Eudaimonea is typically mistranslated as "happiness" (subjective mental states) when it is an objective state of fulfillment of purpose. (I consider that to be the central definition of the concept for the purposes of this question.)

Virtues are understood as good habits of action which serve as ends in and of themselves but also ultimately point towards the ultimate good of eudaimonea.

How would a virtue ethicist defend virtue ethics from the charge that because virtues point and contribute toward eudaimonea that they are actually not ends in and of themselves, but rather ends toward eudaimonea?

How can virtues be both ends in themselves and ends toward eudaimonea? Perhaps an illustration with analogy might me understand?

This question arises after having read: Is virtue necessary to achieve eudaimonia? were "smartcaveman" in his excellent answer said:

All other good things, such as "honour and pleasure and reason, and all virtues or excellence, we choose partly indeed for themselves...but partly also for the sake of happiness, supposing that they will help to make us happy" (I, 7). Aristotle contrasts seeking these goods with seeking eudaimonia, which "no one chooses... as a means to anything else at all" (I, 7). So, all other goods are, at least in part, a means to achieving eudaimonia. Therefore, eudaimonia is a "complete end", and not a means to any other end. The other goods, which are both ends in themselves and means for achieving eudaimonia, can be called virtues.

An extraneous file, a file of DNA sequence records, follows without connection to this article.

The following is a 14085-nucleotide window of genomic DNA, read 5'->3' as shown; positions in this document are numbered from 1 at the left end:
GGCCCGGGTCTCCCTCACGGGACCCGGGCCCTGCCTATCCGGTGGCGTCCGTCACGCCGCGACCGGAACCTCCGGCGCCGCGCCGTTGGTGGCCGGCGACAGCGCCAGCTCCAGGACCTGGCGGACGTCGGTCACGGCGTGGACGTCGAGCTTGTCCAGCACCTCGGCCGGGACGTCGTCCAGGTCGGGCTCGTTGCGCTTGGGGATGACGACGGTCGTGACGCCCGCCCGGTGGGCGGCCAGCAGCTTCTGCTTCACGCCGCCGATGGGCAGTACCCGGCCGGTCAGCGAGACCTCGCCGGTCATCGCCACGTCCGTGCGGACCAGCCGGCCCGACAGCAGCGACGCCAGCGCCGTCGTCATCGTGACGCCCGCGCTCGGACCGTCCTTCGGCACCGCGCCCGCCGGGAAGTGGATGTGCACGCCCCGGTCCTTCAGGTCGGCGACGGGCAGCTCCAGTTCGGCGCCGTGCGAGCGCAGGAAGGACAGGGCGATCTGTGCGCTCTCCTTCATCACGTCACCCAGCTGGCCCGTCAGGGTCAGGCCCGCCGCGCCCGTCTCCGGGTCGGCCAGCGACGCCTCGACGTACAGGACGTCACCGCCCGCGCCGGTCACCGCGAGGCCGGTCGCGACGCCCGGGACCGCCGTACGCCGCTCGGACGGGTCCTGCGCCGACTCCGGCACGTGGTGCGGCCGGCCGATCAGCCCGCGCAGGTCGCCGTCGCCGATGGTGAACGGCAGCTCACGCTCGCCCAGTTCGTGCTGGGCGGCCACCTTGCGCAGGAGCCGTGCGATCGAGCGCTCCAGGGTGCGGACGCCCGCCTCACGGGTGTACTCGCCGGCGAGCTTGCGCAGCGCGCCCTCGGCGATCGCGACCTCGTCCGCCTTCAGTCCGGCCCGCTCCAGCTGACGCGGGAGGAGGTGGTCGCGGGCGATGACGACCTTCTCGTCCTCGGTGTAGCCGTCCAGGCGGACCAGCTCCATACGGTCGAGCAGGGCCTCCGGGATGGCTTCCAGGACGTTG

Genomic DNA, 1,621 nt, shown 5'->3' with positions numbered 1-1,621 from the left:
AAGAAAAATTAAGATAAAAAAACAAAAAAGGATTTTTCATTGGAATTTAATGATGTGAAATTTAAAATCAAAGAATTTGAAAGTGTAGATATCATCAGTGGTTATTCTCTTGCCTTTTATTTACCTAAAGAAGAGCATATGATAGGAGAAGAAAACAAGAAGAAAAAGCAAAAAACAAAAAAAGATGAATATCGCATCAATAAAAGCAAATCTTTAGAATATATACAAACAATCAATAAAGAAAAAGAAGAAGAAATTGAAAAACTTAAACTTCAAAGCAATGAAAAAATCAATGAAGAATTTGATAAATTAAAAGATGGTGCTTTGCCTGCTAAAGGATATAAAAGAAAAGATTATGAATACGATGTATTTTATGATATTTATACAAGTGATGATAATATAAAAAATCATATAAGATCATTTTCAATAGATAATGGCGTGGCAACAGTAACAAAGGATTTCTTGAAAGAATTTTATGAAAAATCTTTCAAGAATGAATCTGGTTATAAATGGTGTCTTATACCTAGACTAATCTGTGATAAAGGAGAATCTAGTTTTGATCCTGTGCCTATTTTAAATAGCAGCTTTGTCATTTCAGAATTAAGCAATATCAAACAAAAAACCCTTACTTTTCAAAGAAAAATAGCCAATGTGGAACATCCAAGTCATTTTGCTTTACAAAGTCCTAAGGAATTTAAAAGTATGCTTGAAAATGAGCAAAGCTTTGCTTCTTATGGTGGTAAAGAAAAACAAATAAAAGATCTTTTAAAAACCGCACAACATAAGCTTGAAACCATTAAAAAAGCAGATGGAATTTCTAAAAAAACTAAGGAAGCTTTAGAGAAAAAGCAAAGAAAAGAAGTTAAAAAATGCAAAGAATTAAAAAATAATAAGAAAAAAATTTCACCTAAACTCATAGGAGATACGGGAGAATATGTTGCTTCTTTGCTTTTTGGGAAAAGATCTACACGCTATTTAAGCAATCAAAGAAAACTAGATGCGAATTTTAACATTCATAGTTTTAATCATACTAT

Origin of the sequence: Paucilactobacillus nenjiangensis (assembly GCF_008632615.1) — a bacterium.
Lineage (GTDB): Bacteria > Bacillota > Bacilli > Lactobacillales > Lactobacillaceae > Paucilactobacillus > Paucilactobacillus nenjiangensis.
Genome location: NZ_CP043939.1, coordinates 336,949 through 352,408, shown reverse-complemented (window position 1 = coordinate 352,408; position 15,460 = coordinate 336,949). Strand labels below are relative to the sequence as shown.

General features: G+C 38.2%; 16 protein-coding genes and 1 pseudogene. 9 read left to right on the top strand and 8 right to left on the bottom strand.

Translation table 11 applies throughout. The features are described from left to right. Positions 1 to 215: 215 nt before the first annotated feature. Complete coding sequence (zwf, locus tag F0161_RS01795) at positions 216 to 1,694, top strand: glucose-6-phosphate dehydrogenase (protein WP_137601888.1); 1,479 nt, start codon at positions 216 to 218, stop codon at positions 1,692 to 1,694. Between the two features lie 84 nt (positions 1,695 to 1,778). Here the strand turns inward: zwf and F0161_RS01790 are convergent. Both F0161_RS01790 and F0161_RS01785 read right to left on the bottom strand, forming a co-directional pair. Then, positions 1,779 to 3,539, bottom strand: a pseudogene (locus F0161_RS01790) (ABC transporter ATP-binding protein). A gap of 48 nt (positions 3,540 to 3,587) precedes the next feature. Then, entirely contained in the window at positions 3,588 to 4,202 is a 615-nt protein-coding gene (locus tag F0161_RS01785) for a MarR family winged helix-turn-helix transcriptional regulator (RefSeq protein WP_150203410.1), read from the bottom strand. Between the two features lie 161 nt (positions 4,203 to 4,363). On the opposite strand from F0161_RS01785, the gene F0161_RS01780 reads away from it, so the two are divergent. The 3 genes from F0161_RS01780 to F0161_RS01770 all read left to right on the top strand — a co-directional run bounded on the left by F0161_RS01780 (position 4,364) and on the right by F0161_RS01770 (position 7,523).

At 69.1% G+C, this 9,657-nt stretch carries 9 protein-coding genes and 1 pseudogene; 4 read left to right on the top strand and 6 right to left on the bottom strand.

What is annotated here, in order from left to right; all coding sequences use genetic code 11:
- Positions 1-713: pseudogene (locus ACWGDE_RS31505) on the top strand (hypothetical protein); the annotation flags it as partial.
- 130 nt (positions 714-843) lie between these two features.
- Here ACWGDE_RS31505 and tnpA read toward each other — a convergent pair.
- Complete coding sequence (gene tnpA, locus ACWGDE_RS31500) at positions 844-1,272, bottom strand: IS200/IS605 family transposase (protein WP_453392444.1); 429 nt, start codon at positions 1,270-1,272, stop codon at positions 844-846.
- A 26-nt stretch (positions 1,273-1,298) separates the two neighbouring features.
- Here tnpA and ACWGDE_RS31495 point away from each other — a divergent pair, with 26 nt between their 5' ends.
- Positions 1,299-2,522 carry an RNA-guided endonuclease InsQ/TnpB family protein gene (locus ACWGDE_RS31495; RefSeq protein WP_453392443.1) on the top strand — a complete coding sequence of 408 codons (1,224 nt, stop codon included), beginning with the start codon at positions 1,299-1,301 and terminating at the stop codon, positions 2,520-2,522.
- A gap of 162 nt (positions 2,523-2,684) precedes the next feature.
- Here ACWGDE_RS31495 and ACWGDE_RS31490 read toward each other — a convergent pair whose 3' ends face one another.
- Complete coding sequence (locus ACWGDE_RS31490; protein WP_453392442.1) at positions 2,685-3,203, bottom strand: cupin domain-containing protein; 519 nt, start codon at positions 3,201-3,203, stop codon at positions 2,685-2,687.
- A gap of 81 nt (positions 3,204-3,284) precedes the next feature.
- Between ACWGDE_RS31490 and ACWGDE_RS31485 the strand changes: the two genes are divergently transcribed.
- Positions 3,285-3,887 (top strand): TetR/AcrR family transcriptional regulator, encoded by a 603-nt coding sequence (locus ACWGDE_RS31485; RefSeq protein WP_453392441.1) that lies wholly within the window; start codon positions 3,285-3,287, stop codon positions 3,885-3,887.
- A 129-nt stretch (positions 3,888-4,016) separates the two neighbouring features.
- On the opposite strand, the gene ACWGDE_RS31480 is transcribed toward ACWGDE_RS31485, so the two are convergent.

Any elaboration would be good. Elaboration based on the differing virtue theory approaches (Aristotle, Epicurus, or the Stoics) will, I suspect, be necessary.

  • Eudaimonia could also be translated as self-sufficiency, which is what virtues strive for in the stoicist tradition explicitely.
    – Philip Klöcking
    Commented Dec 15, 2015 at 20:34
  • I'm curious as to why you think a virtue ethicist defend against the claim that virtues are sought at least in part in the pursuit of eudaimonia. At least for classical virtue ethics, I don't see why this poses a problem.
    – virmaior
    Commented Dec 15, 2015 at 23:38
  • @virmaior The charge being defended from is that virtues are not actually ends in and of themselves. Commented Dec 16, 2015 at 3:23

1 Answer 1


I'm going to suggest three things that might be contributing to the problem you're identifying.

First due to the long course of history, the meaning of arete (translated as "virtue") in Aristotle is often lost in the English term virtue. The term arete refers to excellence.

Second, eudaimonia as you note is not always best rendered by the English word "happiness." (Still, some translators, like Terence Irwin, do translate it as "Happiness" and provide a lengthy explanation of how that's not ideal.). I'm not sure "objective state of fulfillment of purpose" is the best definition for it either (whether we're talking Book I or Book X or the Nicomachean Ethics), but I'd say it's better on a first reading than "happiness" by itself. Instead, I'd suggest seeing eudaimonia as both flourishing in accordance with one's kind and the happiness that results from that fulfilment of the capacities of one's kind.